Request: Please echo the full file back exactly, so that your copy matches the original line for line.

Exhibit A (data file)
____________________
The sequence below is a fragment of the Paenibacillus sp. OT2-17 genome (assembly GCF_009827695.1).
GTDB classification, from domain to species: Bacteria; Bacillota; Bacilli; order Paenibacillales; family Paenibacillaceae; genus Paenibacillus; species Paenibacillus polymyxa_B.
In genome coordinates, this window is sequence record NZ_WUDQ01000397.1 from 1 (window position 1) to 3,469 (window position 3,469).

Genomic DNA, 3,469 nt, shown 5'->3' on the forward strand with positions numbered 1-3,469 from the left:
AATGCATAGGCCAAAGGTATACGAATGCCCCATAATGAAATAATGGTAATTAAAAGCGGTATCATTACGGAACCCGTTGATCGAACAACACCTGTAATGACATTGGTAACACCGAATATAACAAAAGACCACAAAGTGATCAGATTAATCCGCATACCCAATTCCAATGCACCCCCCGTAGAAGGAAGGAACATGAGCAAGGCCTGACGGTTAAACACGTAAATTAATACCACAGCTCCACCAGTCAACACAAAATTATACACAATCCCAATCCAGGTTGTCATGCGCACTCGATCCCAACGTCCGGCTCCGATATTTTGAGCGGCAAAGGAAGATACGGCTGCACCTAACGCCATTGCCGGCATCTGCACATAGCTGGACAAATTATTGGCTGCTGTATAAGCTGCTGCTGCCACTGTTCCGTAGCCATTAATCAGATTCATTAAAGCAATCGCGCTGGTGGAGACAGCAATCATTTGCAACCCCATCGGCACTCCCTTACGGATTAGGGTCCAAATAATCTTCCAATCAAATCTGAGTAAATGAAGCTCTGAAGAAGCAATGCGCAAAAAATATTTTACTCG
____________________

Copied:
The sequence below is a fragment of the Paenibacillus sp. OT2-17 genome (assembly GCF_009827695.1).
GTDB classification, from domain to species: Bacteria; Bacillota; Bacilli; order Paenibacillales; family Paenibacillaceae; genus Paenibacillus; species Paenibacillus polymyxa_B.
In genome coordinates, this window is sequence record NZ_WUDQ01000397.1 from 1 (window position 1) to 3,469 (window position 3,469).

Genomic DNA, 3,469 nt, shown 5'->3' on the forward strand with positions numbered 1-3,469 from the left:
AATGCATAGGCCAAAGGTATACGAATGCCCCATAATGAAATAATGGTAATTAAAAGCGGTATCATTACGGAACCCGTTGATCGAACAACACCTGTAATGACATTGGTAACACCGAATATAACAAAAGACCACAAAGTGATCAGATTAATCCGCATACCCAATTCCAATGCACCCCCCGTAGAAGGAAGGAACATGAGCAAGGCCTGACGGTTAAACACGTAAATTAATACCACAGCTCCACCAGTCAACACAAAATTATACACAATCCCAATCCAGGTTGTCATGCGCACTCGATCCCAACGTCCGGCTCCGATATTTTGAGCGGCAAAGGAAGATACGGCTGCACCTAACGCCATTGCCGGCATCTGCACATAGCTGGACAAATTATTGGCTGCTGTATAAGCTGCTGCTGCCACTGTTCCGTAGCCATTAATCAGATTCATTAAAGCAATCGCGCTGGTGGAGACAGCAATCATTTGCAACCCCATCGGCACTCCCTTACGGATTAGGGTCCAAATAATCTTCCAATCAAATCTGAGTAAATGAAGCTCTGAAGAAGCAATGCGCAAAAAATATTTTACTCG